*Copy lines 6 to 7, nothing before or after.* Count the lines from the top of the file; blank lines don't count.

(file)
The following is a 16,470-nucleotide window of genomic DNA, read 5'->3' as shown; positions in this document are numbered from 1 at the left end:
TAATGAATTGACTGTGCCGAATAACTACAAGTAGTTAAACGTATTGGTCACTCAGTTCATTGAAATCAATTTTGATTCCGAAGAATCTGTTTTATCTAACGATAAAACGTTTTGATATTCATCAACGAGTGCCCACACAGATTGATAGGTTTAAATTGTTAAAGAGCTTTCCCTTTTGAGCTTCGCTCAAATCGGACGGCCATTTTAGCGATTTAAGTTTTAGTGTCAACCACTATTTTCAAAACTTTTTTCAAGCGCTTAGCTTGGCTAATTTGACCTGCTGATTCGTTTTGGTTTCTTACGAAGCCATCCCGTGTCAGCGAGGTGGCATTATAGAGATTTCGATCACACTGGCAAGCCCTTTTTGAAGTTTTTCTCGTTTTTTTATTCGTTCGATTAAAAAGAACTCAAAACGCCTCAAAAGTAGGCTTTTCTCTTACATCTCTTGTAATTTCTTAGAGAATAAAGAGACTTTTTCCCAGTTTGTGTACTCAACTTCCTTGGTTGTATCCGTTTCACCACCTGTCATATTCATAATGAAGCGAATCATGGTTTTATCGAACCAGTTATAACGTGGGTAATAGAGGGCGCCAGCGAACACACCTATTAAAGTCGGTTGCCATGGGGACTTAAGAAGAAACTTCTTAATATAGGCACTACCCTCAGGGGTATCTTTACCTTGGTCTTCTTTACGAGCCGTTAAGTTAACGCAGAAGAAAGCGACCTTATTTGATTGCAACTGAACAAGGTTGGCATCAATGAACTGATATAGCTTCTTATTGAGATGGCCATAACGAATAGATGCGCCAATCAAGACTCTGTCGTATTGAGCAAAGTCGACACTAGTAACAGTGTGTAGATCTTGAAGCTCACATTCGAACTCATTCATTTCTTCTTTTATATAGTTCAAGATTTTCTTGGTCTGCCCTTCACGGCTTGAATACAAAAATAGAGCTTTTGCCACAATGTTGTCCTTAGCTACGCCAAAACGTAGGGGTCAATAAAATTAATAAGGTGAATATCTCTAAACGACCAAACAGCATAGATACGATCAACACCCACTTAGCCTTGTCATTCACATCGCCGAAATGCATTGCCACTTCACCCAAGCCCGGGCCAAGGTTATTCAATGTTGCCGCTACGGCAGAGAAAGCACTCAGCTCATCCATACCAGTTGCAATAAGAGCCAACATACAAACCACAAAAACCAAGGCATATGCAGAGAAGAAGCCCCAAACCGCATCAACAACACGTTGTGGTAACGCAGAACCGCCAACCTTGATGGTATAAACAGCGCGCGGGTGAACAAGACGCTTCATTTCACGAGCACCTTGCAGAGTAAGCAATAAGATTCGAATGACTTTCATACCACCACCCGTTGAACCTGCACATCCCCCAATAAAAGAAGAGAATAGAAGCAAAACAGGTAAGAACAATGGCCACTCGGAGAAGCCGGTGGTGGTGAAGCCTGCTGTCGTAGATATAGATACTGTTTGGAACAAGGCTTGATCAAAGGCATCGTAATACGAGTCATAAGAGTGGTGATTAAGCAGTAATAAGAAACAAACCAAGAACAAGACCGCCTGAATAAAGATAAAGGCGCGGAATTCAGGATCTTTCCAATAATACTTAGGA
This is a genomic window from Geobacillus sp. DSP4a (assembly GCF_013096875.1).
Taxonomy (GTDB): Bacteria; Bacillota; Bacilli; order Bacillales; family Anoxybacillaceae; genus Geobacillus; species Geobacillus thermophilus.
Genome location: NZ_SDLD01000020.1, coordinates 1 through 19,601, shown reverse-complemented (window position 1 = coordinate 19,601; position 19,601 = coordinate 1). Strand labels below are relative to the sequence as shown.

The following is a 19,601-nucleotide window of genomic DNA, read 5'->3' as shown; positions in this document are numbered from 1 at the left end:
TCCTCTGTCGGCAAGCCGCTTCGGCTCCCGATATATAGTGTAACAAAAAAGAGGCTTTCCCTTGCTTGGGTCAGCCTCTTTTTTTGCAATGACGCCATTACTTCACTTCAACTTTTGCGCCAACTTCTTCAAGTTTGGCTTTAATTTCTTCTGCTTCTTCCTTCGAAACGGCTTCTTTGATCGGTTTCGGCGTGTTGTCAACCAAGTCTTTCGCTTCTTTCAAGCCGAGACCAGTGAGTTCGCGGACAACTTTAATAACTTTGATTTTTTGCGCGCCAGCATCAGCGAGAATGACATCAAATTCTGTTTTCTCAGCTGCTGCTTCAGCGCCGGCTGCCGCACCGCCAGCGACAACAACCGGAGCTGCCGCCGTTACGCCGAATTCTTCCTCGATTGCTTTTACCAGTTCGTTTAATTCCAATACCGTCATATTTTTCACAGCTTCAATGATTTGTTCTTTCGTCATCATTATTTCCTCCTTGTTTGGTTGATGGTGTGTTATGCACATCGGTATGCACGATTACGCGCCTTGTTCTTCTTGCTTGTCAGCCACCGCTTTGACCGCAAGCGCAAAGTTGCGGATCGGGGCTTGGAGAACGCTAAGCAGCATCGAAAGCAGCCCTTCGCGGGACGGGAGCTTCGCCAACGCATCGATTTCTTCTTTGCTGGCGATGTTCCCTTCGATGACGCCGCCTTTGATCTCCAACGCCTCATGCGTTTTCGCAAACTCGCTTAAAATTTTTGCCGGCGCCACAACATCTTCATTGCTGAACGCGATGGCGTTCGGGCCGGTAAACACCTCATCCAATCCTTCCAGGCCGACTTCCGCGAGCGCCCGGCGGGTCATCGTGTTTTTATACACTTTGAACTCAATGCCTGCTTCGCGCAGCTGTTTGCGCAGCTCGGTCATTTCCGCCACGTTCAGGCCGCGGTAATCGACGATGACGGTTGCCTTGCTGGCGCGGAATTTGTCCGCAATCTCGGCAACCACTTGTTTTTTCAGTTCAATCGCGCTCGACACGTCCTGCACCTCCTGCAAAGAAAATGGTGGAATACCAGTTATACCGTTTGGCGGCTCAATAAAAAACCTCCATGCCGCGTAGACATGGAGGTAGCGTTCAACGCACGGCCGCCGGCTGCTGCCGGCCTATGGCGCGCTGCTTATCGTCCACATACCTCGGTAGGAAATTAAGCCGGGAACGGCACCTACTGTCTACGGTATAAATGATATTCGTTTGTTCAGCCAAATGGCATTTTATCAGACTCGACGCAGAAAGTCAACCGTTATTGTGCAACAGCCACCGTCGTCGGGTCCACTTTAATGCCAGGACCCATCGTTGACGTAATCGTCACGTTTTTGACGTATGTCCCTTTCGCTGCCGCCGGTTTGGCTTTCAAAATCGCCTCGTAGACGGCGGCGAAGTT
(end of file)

The following is a 19,601-nucleotide window of genomic DNA, read 5'->3' as shown; positions in this document are numbered from 1 at the left end:
TCCTCTGTCGGCAAGCCGCTTCGGCTCCCGATATATAGTGTAACAAAAAAGAGGCTTTCCCTTGCTTGGGTCAGCCTCTTTTTTTGCAATGACGCCATTACTTCACTTCAACTTTTGCGCCAACTTCTTCAAGTTTGGCTTTAATTTCTTCTGCTTCTTCCTTCGAAACGGCTTCTTTGATCGGTTTCGGCGTGTTGTCAACCAAGTCTTTCGCTTCTTTCAAGCCGAGACCAGTGAGTTCGCGGACAACTTTAATAACTTTGATTTTTTGCGCGCCAGCATCAGCGAGAATGACATCAAATTCTGTTTTCTCAGCTGCTGCTTCAGCGCCGGCTGCCGCACCGCCAGCGACAACAACCGGAGCTGCCGCCGTTACGCCGAATTCTTCCTCGATTGCTTTTACCAGTTCGTTTAATTCCAATACCGTCATATTTTTCACAGCTTCAATGATTTGTTCTTTCGTCATCATTATTTCCTCCTTGTTTGGTTGATGGTGTGTTATGCACATCGGTATGCACGATTACGCGCCTTGTTCTTCTTGCTTGTCAGCCACCGCTTTGACCGCAAGCGCAAAGTTGCGGATCGGGGCTTGGAGAACGCTAAGCAGCATCGAAAGCAGCCCTTCGCGGGACGGGAGCTTCGCCAACGCATCGATTTCTTCTTTGCTGGCGATGTTCCCTTCGATGACGCCGCCTTTGATCTCCAACGCCTCATGCGTTTTCGCAAACTCGCTTAAAATTTTTGCCGGCGCCACAACATCTTCATTGCTGAACGCGATGGCGTTCGGGCCGGTAAACACCTCATCCAATCCTTCCAGGCCGACTTCCGCGAGCGCCCGGCGGGTCATCGTGTTTTTATACACTTTGAACTCAATGCCTGCTTCGCGCAGCTGTTTGCGCAGCTCGGTCATTTCCGCCACGTTCAGGCCGCGGTAATCGACGATGACGGTTGCCTTGCTGGCGCGGAATTTGTCCGCAATCTCGGCAACCACTTGTTTTTTCAGTTCAATCGCGCTCGACACGTCCTGCACCTCCTGCAAAGAAAATGGTGGAATACCAGTTATACCGTTTGGCGGCTCAATAAAAAACCTCCATGCCGCGTAGACATGGAGGTAGCGTTCAACGCACGGCCGCCGGCTGCTGCCGGCCTATGGCGCGCTGCTTATCGTCCACATACCTCGGTAGGAAATTAAGCCGGGAACGGCACCTACTGTCTACGGTATAAATGATATTCGTTTGTTCAGCCAAATGGCATTTTATCAGACTCGACGCAGAAAGTCAACCGTTATTGTGCAACAGCCACCGTCGTCGGGTCCACTTTAATGCCAGGACCCATCGTTGACGTAATCGTCACGTTTTTGACGTATGTCCCTTTCGCTGCCGCCGGTTTGGCTTTCAAAATCGCCTCGTAGACGGCGGCGAAGTT